The GFSC has highlighted the confusion between capacity for loss and risk tolerance both in 2013 and 2015.
In its latest paper published last week Investment and Long Term Insurance Sales Practice the review notes: “It is not sufficient to simply ask the client how much they could afford to lose.”
The UK’s Financial Conduct Authority defines capacity for loss as “the customer’s ability to absorb falls in the value of their investment. If any loss of capital would have a materially detrimental effect on their standard of living, this should be taken into account in assessing the risk that they are able to take”.
It has also warned on the confusion in 2011 and 2014. Of the investment files assessed as unsuitable between March 2008 and September 2010, the FCA rated half of these as unsuitable because the investment selection failed to meet the risk a customer is willing and able to take.
In 2017, the FCA said in its Assessing Suitability Review: “While the overall level of unsuitable and unclear advice is low, our review tended to identify issues in risk profiling – Where firms were not considering or mitigating the limitations of the risk profiling tool they used or where the recommended solution did not match the risk the customer was willing or able to take…”
Regulators in a difficult position
Greg Davies, a risk consultant with Centapse, said: “Regulators are in a difficult position when it comes to terms like risk capacity and risk tolerance attitude because, although they have used them inconsistently, if they were too prescriptive it would stifle innovation and be detrimental to clients’ interests.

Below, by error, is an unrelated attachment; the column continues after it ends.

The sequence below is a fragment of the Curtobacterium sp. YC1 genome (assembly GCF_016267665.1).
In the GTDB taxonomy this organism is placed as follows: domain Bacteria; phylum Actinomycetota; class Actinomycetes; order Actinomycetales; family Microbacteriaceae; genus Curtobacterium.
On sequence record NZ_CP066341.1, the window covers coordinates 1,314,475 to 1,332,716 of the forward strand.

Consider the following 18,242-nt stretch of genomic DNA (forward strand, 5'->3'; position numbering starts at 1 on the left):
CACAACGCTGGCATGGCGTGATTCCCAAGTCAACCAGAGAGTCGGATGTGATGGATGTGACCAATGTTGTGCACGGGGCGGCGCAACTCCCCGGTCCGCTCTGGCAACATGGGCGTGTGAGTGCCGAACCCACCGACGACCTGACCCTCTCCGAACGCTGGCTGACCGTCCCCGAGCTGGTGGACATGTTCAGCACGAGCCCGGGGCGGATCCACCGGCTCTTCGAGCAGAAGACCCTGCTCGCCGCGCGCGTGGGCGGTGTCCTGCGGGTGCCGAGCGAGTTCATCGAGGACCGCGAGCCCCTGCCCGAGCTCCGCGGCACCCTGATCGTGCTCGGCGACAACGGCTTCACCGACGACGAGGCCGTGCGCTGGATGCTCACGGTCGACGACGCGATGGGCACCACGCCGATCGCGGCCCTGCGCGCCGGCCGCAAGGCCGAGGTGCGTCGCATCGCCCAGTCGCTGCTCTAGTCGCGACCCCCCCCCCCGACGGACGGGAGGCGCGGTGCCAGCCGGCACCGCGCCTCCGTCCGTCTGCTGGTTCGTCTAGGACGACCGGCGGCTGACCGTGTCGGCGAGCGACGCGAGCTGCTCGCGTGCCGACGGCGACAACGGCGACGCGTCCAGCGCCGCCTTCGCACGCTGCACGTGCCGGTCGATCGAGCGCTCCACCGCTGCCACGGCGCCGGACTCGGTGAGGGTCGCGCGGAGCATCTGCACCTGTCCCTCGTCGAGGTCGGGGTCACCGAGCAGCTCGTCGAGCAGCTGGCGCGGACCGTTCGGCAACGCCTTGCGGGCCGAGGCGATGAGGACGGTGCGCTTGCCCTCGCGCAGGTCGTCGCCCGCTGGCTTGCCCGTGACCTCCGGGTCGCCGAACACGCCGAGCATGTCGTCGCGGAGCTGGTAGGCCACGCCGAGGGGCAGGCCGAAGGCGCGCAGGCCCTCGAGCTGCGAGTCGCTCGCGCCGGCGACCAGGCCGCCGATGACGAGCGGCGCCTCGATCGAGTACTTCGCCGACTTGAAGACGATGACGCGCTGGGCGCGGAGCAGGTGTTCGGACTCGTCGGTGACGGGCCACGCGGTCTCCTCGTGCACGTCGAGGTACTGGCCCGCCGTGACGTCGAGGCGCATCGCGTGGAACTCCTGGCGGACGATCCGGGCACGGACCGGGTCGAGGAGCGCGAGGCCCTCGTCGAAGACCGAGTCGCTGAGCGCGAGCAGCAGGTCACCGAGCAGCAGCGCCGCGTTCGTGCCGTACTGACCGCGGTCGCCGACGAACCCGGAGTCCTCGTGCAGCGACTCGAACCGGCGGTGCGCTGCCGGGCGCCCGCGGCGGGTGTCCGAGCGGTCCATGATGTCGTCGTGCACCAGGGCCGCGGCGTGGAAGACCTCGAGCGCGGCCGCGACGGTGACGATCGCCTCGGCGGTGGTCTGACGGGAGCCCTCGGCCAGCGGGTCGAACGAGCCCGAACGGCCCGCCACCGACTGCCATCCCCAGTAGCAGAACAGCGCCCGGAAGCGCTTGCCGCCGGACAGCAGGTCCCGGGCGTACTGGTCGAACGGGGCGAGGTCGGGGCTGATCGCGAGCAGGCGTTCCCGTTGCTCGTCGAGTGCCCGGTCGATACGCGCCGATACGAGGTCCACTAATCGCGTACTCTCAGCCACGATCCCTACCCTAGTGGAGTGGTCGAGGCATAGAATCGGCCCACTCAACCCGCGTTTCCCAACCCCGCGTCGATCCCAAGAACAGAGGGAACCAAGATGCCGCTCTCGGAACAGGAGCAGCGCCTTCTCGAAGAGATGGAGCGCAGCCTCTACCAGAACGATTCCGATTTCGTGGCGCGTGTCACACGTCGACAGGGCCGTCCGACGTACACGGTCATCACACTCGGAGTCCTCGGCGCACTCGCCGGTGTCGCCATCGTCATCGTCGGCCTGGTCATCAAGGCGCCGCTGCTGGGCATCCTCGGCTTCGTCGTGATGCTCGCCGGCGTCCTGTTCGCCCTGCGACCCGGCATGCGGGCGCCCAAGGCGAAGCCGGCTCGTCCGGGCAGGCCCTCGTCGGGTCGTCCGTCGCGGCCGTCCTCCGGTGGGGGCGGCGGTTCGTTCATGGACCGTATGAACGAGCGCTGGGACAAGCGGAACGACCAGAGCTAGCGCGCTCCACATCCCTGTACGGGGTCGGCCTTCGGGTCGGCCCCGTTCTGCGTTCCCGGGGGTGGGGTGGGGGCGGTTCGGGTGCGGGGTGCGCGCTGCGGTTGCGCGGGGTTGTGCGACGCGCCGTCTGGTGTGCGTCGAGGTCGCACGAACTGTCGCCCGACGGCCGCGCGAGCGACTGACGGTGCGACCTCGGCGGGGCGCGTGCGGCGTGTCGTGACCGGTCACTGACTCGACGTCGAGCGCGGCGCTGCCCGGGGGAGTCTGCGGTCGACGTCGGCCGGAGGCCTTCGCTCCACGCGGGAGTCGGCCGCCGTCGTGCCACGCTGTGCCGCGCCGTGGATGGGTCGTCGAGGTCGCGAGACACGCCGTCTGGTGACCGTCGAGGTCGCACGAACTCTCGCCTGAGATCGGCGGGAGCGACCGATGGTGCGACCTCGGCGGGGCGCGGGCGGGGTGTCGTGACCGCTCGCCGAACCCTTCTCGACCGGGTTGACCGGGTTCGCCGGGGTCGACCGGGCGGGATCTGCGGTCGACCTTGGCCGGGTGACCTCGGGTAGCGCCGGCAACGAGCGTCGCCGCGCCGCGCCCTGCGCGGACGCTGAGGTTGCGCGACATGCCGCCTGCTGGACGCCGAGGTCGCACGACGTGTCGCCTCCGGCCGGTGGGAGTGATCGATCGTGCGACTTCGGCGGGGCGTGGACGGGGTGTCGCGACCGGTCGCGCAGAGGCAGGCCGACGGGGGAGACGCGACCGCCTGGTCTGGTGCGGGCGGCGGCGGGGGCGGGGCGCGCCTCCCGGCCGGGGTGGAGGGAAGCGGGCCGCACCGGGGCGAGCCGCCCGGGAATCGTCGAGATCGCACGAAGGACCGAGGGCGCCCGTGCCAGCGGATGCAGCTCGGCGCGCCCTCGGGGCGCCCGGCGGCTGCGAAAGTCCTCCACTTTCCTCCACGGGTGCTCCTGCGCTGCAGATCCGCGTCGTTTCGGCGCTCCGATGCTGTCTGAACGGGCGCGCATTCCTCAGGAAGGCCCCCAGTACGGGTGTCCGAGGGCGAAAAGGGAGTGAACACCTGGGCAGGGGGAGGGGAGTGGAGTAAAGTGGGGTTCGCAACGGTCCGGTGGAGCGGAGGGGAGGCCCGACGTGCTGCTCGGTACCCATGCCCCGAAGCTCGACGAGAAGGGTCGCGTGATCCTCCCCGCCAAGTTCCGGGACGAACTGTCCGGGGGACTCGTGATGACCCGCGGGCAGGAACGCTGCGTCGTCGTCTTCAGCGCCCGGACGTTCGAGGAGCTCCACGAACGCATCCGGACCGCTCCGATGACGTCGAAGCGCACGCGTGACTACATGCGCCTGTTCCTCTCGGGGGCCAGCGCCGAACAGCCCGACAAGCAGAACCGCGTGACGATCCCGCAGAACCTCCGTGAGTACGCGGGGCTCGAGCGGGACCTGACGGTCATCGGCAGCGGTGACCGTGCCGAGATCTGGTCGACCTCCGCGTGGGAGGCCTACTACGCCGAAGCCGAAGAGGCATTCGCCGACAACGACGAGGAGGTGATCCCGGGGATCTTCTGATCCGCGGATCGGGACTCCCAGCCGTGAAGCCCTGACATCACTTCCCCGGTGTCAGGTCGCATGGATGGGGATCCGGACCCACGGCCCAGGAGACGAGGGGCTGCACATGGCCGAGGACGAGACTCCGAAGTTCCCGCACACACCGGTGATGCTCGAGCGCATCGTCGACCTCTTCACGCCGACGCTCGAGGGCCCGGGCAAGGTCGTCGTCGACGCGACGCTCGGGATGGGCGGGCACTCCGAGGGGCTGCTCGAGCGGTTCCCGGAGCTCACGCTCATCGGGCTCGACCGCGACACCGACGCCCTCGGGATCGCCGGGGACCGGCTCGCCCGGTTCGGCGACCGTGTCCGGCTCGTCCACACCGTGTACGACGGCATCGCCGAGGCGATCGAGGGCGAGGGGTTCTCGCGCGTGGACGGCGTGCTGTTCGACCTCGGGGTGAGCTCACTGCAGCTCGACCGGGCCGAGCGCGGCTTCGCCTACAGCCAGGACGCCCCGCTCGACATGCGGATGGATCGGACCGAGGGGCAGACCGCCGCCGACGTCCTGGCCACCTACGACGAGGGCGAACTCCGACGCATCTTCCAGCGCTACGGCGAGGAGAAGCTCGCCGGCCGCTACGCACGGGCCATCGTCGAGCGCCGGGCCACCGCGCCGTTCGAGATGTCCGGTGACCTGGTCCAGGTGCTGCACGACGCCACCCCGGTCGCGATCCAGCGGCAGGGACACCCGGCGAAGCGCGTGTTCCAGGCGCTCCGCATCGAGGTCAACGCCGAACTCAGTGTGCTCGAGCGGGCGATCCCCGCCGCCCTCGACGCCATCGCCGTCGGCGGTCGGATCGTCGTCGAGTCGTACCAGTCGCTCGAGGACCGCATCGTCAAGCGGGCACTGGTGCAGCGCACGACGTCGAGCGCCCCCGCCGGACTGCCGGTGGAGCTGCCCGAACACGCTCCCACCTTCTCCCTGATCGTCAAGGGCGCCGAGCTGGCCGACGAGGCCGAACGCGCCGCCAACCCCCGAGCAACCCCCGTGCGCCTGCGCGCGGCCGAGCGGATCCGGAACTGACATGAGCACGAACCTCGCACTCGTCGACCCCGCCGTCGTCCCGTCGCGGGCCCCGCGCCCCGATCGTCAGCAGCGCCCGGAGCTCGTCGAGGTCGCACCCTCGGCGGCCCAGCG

“A very prescriptive regulator would paint advisers into a corner,” he argues.
For a decade Davies was head of behavioural-quant finance at Barclays before returning to consultancy in 2016 with Centapse.
Davies agrees with the GFSC findings that despite its central position in risk profiling too many firms are too broad brush or ignore it altogether.
Toward a common understanding
Davies’ solution is to ditch the labels and instead deal with the underlying issues.
“We need a crystal clear understanding of the crucial distinctions between risk tolerance, behavioural risk attitudes and risk capacity,” he says.
He defines risk tolerance as an investor’s stable, reasoned willingness to take risk in the long term and behavioural risk attitudes as “the unstable, behavioural, short-term willingness to take risk exhibited through an investor’s actions”.
Risk capacity chiefly concerns investors ability to meet future liabilities and is vital because the risk investors are willing to take might not be the risk they are able to take.
“Risk tolerance reflects the level of risk we should deliver for a client over the long term,” he explains. “Behavioural risk attitudes, in contrast, are transient and context-dependent preferences that result in poor outcomes if we mistake them for risk tolerance.
“They are not attitudes we should want in the driver’s seat for our long-term portfolio optimisation. The role of suitability is to steer investors toward better outcomes, not replicate (and optimise for) all the silly things they do already.”
The beginning of a conversation
Stuart Erskine a risk and behavioural finance expert with FinaMetrica, which builds risk tools for advisers, agrees there isn’t a common understanding for risk. He has co-authored a Risk Lexicon with an LSE academic.
“The advice industry still has a way to go to create a common language and a common understanding,” he said. “There is still a lack of common understanding between clients, advisers and between organisations. The lexicon isn’t a definitive guide but a starting point for a conversation; to help the industry move towards a common understanding and improved communication.”
Erskine finds this problem in client and adviser conversations, due to poor knowledge of clients and jargon used by the financial industry, can lead to a client walking away with a different understanding.